Fighting Fire with Fire
Following the rebellions of the mid-nineteenth century, the priority of self-strengthening China was manifested through three key ideas: Western military technology, Western knowledge, and complacency. Yung Wing’s statement that “it would be cheaper to have [machine shops] reproduced and multiplied in China” cites an economic reason for bringing Western technology to China (Doc. 9.2). When combined with Feng Guifen’s assertion, “we need… means to repel [the barbarians],” the verdict is that China must adopt Western methods to develop their own military strength. In defense of including Western sciences and languages in education, Prince Gong’s October 1861 Memorial claim that Western learning is “indispensable to the conduct of intercourse,” parallels Yung Wing’s proposal for a system of individual schools (Doc. 9.1). Lastly, the belief that “we have not made use of [our intelligence],” as worded by Feng, reasoned why the Chinese were hitherto considered inferior, although they were superior.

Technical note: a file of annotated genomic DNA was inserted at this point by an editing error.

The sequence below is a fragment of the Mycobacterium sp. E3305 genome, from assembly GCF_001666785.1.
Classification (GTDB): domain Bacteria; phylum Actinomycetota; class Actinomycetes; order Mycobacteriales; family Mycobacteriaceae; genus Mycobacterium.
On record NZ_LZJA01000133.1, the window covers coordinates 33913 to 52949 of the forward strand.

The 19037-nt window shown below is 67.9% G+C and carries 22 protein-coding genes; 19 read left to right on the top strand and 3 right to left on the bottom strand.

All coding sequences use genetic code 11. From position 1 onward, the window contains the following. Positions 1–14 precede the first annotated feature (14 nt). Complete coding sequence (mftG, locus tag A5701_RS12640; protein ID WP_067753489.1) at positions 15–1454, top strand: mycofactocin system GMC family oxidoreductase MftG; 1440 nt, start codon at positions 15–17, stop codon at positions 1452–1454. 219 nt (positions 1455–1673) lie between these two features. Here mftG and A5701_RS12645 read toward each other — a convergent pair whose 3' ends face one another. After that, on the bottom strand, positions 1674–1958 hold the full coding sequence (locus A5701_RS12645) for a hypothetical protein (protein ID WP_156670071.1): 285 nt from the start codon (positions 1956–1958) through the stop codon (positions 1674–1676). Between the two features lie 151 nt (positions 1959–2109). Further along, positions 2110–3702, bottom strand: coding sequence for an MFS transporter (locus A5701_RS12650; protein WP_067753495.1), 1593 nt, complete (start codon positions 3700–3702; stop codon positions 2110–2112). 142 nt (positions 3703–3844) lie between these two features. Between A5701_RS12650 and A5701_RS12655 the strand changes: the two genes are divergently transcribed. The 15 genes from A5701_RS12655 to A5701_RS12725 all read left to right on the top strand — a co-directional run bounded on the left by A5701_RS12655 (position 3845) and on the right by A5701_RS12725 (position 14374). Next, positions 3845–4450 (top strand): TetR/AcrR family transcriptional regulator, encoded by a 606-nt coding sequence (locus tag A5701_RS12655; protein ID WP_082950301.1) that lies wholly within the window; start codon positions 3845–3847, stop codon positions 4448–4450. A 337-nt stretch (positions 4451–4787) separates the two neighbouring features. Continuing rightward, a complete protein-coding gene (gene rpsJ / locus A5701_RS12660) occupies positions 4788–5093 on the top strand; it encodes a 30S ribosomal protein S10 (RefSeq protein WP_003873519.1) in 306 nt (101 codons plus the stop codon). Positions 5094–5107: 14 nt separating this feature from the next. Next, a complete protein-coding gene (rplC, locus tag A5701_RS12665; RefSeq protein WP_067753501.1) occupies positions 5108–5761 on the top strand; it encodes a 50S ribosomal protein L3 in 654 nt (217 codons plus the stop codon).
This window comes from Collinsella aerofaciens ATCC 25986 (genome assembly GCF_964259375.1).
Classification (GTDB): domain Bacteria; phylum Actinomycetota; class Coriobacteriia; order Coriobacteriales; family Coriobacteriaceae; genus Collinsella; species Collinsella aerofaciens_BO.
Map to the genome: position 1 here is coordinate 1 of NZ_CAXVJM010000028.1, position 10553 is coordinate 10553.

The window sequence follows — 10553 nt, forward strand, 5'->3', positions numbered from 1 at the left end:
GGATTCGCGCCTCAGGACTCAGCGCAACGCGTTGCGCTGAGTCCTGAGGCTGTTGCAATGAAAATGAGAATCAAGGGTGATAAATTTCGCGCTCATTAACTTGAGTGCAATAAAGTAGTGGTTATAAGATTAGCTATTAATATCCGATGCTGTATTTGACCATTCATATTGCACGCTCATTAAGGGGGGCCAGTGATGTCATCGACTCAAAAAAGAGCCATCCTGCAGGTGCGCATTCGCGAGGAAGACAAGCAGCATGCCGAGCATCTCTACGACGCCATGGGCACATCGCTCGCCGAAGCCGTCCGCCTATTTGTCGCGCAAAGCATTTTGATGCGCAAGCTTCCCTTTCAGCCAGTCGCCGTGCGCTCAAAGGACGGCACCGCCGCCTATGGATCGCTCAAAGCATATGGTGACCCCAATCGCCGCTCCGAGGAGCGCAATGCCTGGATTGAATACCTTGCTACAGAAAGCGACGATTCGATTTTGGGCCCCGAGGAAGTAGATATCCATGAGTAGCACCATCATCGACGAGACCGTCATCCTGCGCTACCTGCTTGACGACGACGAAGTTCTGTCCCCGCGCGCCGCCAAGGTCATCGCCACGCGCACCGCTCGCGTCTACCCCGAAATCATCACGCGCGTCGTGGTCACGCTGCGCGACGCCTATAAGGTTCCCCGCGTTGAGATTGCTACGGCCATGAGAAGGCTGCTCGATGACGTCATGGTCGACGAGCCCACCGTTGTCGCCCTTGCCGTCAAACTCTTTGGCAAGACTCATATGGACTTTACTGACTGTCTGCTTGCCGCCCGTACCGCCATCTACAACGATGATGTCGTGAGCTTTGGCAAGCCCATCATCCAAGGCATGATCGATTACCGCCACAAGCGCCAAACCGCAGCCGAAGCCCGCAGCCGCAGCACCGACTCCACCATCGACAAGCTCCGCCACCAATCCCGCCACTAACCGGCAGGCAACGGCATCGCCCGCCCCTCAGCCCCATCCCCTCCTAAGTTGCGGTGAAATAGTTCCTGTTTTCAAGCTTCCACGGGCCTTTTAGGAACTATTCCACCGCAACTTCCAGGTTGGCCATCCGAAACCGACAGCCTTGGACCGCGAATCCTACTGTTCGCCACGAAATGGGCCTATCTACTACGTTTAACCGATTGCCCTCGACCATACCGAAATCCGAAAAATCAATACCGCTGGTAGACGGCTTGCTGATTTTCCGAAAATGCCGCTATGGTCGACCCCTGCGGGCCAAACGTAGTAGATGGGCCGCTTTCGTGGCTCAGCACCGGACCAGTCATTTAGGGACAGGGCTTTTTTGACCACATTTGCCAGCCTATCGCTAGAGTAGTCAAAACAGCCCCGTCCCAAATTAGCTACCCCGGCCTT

The three points of the Restoration reformers are connected to each other. To achieve the common goal of self-strengthening, the Chinese first had to shed their complacency; if the Chinese were indeed superior in intelligence they had to prove it. The plan was to learn from the Westerners and then to surpass them in their own designs. Therefore, in order to excel in building military machinery, the Chinese had to engage in mathematical science to develop a solid knowledge of the matter. In addition, the Chinese would learn the language and letters of the Western nations to understand the state of other nations and avoid misunderstandings like the Macartney Mission. The actual motive of the reformers would then be realized. By abandoning complacency and using Western knowledge to improve its military, the Chinese empire would be poised to strike back at foreigners using the foreigners’ own devices, thus fighting fire with fire....
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